This exhibition celebrates the contributions that black photographers have made to the history of the medium, a role that has yet to be fully documented. While not an exhaustive look at the achievements of black photographers, the exhibition is evidence that blacks were involved in the pioneering and formative years of photography.
Organized and circulated by the Schomburg Center for Research in Black Culture of the New York Public Library, and curated by Deborah Willis, Black Photographers, includes eighty-three images representing every aspect of rural and urban life in America-- agriculture, education, religion, architecture, and politics. Included also are examples of genres found in fine art photography such as landscape and allegorical portraiture.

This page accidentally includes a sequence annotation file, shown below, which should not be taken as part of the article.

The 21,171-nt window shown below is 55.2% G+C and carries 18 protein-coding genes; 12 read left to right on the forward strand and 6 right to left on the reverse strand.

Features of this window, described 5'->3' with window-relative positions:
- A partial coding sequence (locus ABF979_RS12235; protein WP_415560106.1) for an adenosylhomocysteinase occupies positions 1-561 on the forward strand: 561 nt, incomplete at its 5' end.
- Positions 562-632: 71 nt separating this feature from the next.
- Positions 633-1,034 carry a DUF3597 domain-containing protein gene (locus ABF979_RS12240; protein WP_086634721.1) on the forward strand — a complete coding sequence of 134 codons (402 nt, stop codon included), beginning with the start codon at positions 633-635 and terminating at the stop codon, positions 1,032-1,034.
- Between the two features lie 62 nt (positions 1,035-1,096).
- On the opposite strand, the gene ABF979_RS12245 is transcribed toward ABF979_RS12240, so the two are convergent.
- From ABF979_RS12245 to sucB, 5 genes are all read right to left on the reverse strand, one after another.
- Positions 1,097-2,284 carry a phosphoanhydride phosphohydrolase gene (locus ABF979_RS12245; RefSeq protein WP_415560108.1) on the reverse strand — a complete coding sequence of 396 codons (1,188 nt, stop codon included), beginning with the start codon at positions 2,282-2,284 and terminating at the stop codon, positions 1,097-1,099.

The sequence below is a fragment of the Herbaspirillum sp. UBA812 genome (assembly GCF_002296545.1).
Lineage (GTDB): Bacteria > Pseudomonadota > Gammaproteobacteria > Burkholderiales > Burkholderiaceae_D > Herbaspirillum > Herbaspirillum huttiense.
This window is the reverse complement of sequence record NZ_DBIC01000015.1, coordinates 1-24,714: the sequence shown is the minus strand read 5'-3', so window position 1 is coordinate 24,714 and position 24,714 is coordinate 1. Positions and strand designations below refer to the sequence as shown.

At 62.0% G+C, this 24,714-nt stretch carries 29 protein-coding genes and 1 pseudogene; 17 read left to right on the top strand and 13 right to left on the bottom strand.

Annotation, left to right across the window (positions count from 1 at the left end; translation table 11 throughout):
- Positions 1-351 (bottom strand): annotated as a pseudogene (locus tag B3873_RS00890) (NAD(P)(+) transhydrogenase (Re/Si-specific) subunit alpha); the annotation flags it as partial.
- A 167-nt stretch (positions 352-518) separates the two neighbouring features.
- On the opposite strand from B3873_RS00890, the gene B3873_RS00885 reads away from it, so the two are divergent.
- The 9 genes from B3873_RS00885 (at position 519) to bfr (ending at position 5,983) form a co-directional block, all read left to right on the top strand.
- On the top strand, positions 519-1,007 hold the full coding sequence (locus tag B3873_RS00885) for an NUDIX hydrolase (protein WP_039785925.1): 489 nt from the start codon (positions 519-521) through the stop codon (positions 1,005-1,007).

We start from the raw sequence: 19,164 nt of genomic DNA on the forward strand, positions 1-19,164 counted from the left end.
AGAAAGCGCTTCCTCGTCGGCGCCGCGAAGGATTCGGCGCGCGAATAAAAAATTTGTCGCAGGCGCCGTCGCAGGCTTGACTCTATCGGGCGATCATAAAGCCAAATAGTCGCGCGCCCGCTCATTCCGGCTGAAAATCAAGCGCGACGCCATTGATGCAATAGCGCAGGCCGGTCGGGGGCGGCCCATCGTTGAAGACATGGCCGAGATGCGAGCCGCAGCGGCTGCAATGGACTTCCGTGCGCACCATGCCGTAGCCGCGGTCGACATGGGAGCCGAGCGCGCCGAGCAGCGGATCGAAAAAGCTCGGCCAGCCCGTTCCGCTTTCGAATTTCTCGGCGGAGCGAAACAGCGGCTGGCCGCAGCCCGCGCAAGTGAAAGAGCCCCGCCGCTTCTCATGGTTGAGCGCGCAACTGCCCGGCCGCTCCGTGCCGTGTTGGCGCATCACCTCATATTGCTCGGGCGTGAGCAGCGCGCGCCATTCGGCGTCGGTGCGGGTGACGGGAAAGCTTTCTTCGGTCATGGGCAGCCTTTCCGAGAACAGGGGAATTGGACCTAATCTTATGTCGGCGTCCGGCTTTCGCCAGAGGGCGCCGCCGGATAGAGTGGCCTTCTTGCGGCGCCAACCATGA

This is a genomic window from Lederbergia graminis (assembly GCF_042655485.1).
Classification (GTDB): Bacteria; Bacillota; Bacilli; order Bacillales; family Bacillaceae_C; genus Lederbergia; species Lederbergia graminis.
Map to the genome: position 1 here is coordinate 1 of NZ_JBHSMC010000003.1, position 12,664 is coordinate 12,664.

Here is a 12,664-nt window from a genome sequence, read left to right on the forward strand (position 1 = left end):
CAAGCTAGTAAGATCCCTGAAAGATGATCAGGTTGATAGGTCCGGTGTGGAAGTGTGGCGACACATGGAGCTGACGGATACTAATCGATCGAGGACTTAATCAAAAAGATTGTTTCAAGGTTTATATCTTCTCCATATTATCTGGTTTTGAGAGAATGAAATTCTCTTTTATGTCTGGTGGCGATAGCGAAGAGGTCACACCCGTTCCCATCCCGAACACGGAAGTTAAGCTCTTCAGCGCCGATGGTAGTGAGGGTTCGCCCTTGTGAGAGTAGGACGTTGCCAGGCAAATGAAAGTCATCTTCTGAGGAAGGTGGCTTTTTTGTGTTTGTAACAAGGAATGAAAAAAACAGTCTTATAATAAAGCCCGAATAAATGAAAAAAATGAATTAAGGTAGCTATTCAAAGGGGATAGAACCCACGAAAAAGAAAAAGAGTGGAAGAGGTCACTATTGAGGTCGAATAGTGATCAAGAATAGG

The photographs demonstrate a wide spectrum of styles and craftsmanship. They document the growth of this country, especially the development of black communities.
A selected list of the twenty-one artists represented in the exhibition includes James Latimer Allen (1907-1977), James Conway Farley (1854-1910), Daniel Freeman (b. 1868), the Goodridge Brothers (active 1850’s-18880’s), Gordon Parks (b. 1912), P.H. Polk (b. 1898), Richard Samuel Robert (1881-1936), and James Van Der Zee (1886-1983).